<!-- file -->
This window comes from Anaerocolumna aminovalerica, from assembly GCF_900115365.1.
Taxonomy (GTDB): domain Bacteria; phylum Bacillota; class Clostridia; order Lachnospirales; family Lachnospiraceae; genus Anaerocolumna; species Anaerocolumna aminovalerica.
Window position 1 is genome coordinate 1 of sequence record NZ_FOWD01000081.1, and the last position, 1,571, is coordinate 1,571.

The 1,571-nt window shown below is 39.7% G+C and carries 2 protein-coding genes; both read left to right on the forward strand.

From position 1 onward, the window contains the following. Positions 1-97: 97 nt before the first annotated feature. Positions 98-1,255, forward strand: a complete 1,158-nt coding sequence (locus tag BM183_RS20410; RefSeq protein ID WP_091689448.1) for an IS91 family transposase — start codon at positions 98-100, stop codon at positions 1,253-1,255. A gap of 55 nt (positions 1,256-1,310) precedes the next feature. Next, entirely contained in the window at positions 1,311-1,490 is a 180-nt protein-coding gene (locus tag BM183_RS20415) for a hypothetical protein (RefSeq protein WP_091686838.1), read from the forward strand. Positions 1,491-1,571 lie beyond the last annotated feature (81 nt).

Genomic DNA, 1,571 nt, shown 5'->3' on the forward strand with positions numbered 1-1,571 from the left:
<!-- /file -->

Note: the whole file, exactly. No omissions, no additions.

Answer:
This window comes from Anaerocolumna aminovalerica, from assembly GCF_900115365.1.
Taxonomy (GTDB): domain Bacteria; phylum Bacillota; class Clostridia; order Lachnospirales; family Lachnospiraceae; genus Anaerocolumna; species Anaerocolumna aminovalerica.
Window position 1 is genome coordinate 1 of sequence record NZ_FOWD01000081.1, and the last position, 1,571, is coordinate 1,571.

The 1,571-nt window shown below is 39.7% G+C and carries 2 protein-coding genes; both read left to right on the forward strand.

From position 1 onward, the window contains the following. Positions 1-97: 97 nt before the first annotated feature. Positions 98-1,255, forward strand: a complete 1,158-nt coding sequence (locus tag BM183_RS20410; RefSeq protein ID WP_091689448.1) for an IS91 family transposase — start codon at positions 98-100, stop codon at positions 1,253-1,255. A gap of 55 nt (positions 1,256-1,310) precedes the next feature. Next, entirely contained in the window at positions 1,311-1,490 is a 180-nt protein-coding gene (locus tag BM183_RS20415) for a hypothetical protein (RefSeq protein WP_091686838.1), read from the forward strand. Positions 1,491-1,571 lie beyond the last annotated feature (81 nt).

Genomic DNA, 1,571 nt, shown 5'->3' on the forward strand with positions numbered 1-1,571 from the left: